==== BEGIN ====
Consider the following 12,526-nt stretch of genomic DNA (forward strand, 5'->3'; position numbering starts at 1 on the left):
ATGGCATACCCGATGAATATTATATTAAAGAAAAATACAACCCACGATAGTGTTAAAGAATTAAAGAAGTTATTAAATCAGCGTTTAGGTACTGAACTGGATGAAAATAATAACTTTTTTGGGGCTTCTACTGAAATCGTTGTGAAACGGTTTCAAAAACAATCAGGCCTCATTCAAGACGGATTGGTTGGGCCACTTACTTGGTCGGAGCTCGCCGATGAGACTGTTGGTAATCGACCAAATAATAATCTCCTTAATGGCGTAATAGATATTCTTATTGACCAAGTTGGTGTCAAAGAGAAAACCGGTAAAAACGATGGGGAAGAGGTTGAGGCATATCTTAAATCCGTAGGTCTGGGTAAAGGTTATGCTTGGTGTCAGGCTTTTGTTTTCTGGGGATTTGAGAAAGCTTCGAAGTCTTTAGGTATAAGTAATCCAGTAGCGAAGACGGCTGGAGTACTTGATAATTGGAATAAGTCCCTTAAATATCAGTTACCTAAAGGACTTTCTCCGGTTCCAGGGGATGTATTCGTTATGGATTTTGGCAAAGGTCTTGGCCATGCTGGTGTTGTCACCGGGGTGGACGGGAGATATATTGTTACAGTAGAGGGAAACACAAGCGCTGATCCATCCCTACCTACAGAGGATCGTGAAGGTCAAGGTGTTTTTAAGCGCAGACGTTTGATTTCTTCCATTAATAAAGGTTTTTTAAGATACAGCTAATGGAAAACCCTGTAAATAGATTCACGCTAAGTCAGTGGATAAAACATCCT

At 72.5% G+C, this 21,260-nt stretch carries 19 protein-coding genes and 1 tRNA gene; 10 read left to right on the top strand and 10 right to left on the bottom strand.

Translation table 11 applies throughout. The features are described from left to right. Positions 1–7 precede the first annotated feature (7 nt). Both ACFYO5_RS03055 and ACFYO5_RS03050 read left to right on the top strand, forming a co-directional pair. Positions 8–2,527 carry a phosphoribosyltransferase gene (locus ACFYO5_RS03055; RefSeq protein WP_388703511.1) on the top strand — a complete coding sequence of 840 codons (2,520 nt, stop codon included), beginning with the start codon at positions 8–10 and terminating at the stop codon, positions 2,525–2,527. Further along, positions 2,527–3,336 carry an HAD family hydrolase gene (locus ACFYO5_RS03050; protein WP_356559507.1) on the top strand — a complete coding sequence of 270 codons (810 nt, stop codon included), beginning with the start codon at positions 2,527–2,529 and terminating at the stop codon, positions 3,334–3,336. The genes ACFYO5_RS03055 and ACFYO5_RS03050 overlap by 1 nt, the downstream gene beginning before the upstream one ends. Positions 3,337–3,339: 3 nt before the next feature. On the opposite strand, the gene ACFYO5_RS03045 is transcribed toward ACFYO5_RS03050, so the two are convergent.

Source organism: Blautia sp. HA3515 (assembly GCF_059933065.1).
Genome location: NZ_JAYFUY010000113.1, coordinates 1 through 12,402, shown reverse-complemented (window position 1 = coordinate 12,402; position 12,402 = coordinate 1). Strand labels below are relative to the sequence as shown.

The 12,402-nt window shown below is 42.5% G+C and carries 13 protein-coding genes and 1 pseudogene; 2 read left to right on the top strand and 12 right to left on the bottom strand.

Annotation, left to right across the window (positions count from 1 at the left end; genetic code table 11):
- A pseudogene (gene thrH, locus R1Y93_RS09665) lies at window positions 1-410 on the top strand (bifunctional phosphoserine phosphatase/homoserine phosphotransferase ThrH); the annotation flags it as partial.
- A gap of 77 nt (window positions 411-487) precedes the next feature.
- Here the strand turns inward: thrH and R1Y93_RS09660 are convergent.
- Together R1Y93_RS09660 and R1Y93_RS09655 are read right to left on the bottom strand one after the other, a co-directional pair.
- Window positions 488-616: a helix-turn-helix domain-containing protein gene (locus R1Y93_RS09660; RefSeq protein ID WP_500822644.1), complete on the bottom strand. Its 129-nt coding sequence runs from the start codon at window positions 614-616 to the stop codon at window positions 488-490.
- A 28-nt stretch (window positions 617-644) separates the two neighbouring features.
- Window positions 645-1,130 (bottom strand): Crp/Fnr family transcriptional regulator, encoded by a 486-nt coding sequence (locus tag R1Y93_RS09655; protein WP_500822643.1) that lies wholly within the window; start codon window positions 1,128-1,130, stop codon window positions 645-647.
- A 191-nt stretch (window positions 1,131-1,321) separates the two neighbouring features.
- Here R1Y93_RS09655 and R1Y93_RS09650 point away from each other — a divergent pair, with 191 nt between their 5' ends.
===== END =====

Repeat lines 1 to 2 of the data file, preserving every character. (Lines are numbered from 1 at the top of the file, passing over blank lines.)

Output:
Consider the following 12,526-nt stretch of genomic DNA (forward strand, 5'->3'; position numbering starts at 1 on the left):
ATGGCATACCCGATGAATATTATATTAAAGAAAAATACAACCCACGATAGTGTTAAAGAATTAAAGAAGTTATTAAATCAGCGTTTAGGTACTGAACTGGATGAAAATAATAACTTTTTTGGGGCTTCTACTGAAATCGTTGTGAAACGGTTTCAAAAACAATCAGGCCTCATTCAAGACGGATTGGTTGGGCCACTTACTTGGTCGGAGCTCGCCGATGAGACTGTTGGTAATCGACCAAATAATAATCTCCTTAATGGCGTAATAGATATTCTTATTGACCAAGTTGGTGTCAAAGAGAAAACCGGTAAAAACGATGGGGAAGAGGTTGAGGCATATCTTAAATCCGTAGGTCTGGGTAAAGGTTATGCTTGGTGTCAGGCTTTTGTTTTCTGGGGATTTGAGAAAGCTTCGAAGTCTTTAGGTATAAGTAATCCAGTAGCGAAGACGGCTGGAGTACTTGATAATTGGAATAAGTCCCTTAAATATCAGTTACCTAAAGGACTTTCTCCGGTTCCAGGGGATGTATTCGTTATGGATTTTGGCAAAGGTCTTGGCCATGCTGGTGTTGTCACCGGGGTGGACGGGAGATATATTGTTACAGTAGAGGGAAACACAAGCGCTGATCCATCCCTACCTACAGAGGATCGTGAAGGTCAAGGTGTTTTTAAGCGCAGACGTTTGATTTCTTCCATTAATAAAGGTTTTTTAAGATACAGCTAATGGAAAACCCTGTAAATAGATTCACGCTAAGTCAGTGGATAAAACATCCT